I realize that my concerns will probably be ignored on this, and that's fine. Just be sure to include a global opt-out so that I can use it for all my projects.

Collaborator

reed commented Oct 14, 2013

Now that I've tried it out, I feel the need to reiterate my concern for this. Turbolinks offers an actual increase in speed through the reduction of network requests and asset processing. The beneficial side effect of the implementation is a smoother experience for users navigating the site. The feature being proposed has only one focus: increasing the speed of the users' perception of a changing page. Another way to put it would be: tricking the user into thinking the site is faster than it really is. This might sound fine, but not when you consider the costs:

More Processing
When you click a link for a page that's in the cache, these are the events that fire:

# fetch from cache
page:before-change
page:change
page:update
page:restore
# fetch from server
page:fetch
page:receive
page:change
page:update
page:load

Not only does this fire every event turbolinks has, it fires page:change and page:update twice. So all the JS you have bound to these events will be executed twice. That certainly doesn't help performance.

Not to mention: what happens when the handler for the first page:change isn't finished running when the page changes a second time? Or if your page:change handler sets a timeout?

Degraded User Experience
This is what I described in the last thread. It stems from this feature's assumption that a cached page (which is cached at the end of a page's lifespan) is always going to be virtually identical to the new copy being fetched from the server. Maybe this is true for Basecamp, but it's going to be a problem for many sites. The assumption ignores two factors: Time (the page returned by the server might be pretty different from a copy that may have been cached an hour ago) and DOM manipulation (in my testing, it took only 4 clicks before I came across this problem).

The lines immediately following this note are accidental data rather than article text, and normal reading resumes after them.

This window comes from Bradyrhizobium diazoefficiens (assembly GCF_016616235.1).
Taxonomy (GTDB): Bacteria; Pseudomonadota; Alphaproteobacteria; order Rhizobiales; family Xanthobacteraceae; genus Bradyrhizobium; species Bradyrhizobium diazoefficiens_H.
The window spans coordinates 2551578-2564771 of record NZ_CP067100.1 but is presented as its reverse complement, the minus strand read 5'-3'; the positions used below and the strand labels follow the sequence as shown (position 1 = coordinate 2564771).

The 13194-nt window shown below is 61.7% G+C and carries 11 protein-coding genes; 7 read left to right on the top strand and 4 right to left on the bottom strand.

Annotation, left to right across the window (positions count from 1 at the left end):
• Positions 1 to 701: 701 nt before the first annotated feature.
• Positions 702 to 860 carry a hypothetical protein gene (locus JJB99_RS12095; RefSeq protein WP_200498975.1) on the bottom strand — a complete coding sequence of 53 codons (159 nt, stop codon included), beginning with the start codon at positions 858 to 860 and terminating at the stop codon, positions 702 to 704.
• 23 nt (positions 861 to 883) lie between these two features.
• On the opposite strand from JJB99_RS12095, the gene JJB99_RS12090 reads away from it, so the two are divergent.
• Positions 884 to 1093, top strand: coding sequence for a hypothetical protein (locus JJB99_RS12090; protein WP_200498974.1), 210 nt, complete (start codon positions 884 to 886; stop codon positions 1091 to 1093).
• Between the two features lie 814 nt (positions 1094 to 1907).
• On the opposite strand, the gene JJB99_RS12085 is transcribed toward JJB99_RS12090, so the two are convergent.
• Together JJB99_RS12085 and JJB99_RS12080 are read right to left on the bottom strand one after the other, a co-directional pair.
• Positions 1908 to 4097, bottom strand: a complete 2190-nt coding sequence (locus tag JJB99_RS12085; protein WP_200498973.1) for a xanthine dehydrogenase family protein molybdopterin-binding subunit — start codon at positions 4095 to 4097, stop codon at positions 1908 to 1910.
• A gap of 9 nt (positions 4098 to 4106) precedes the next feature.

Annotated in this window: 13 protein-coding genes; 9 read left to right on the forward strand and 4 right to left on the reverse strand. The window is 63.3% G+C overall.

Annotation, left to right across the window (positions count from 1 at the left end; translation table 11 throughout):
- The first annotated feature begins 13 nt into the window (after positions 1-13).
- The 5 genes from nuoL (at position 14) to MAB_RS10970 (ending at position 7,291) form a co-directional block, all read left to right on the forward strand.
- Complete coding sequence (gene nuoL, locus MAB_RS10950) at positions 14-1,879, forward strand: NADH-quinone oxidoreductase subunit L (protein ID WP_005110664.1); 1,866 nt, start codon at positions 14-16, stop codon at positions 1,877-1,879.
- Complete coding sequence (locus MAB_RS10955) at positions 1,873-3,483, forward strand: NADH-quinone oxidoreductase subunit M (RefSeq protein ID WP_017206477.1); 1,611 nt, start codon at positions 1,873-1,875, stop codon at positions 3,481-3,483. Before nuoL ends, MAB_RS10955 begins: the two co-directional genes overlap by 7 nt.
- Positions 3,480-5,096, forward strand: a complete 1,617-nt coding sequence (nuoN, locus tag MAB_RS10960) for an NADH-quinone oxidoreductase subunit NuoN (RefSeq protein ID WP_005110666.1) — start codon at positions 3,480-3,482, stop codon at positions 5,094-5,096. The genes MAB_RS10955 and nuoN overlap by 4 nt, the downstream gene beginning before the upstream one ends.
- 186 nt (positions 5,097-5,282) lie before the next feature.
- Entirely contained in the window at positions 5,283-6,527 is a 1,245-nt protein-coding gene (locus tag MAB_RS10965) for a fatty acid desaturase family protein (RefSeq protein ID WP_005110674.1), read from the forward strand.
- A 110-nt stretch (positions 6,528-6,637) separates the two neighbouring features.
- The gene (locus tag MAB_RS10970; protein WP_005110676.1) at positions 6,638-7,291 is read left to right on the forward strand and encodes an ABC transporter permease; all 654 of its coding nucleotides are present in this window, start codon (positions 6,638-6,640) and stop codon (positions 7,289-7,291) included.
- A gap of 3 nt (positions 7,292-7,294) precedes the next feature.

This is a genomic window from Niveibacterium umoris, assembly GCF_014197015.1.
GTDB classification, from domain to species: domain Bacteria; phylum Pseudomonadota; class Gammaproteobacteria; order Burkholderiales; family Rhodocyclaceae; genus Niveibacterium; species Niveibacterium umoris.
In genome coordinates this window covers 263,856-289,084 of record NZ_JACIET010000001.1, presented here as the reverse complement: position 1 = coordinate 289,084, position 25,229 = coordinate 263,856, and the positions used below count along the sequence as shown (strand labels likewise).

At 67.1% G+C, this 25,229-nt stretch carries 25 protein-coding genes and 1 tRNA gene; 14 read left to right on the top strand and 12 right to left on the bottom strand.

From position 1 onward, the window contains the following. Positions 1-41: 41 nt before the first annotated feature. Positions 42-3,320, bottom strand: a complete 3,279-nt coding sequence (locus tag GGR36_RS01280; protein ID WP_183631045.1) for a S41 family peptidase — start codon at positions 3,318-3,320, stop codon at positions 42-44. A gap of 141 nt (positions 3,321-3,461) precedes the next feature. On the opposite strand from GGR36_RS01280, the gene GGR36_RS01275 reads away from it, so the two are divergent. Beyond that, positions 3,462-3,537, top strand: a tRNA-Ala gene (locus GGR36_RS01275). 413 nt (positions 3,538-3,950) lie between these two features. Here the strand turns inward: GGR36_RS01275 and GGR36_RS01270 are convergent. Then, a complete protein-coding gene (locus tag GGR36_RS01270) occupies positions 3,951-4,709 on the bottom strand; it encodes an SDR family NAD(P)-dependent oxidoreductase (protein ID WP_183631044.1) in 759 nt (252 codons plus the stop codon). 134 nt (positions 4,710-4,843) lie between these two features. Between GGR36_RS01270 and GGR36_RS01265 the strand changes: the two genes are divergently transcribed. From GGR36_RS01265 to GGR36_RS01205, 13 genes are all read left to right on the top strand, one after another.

Simply dismissing this concern by saying it's not an issue in your apps is reckless. All conceivable use cases should be considered.

It should say something that a feature whose entire purpose is a better user experience could potentially result in a worse user experience.


In my opinion, this is Turbolinks getting too cute for it's own good. I just don't see the benefit outweighing the potential drawbacks.

I realize that my concerns will probably be ignored on this, and that's fine. Just be sure to include a global opt-out so that I can use it for all my projects.

@smidwap

This comment has been minimized.

Show comment Hide comment
@smidwap

smidwap Oct 14, 2013

Contributor

Nick, would it be possible to upload a video of the DOM manipulation problem in the context of your app? That would be helpful to understand the issue for apps other than my own (where DOM manipulation is not a big deal).

Contributor

smidwap commented Oct 14, 2013

Nick, would it be possible to upload a video of the DOM manipulation problem in the context of your app? That would be helpful to understand the issue for apps other than my own (where DOM manipulation is not a big deal).

@reed

This comment has been minimized.

Show comment Hide comment
@reed

reed Oct 14, 2013

Collaborator

It's not a public site, so I'm not going to post video of it. But the issues are generic enough to where describing them should be enough.

The first involved tabbed content. After visiting the page, you click on a second tab (other than the default) to view that tab's content. Then you click a link to go to another page. Now, if you come back to this page, you'll see the second tab active briefly before it suddenly switches back to the default tab.

Another issue involved graphs. I have a dashboard page with multiple graphs. Their initialization involves animation. If you click back to this page, you see the outdated graphs briefly before they disappear and then animate back to how they were.

These aren't catastrophic events, but they create a confusing effect.

Collaborator

reed commented Oct 14, 2013

It's not a public site, so I'm not going to post video of it. But the issues are generic enough to where describing them should be enough.

The first involved tabbed content. After visiting the page, you click on a second tab (other than the default) to view that tab's content. Then you click a link to go to another page. Now, if you come back to this page, you'll see the second tab active briefly before it suddenly switches back to the default tab.

Another issue involved graphs. I have a dashboard page with multiple graphs. Their initialization involves animation. If you click back to this page, you see the outdated graphs briefly before they disappear and then animate back to how they were.

These aren't catastrophic events, but they create a confusing effect.

@smidwap

This comment has been minimized.

Show comment Hide comment
@smidwap

smidwap Oct 14, 2013

Contributor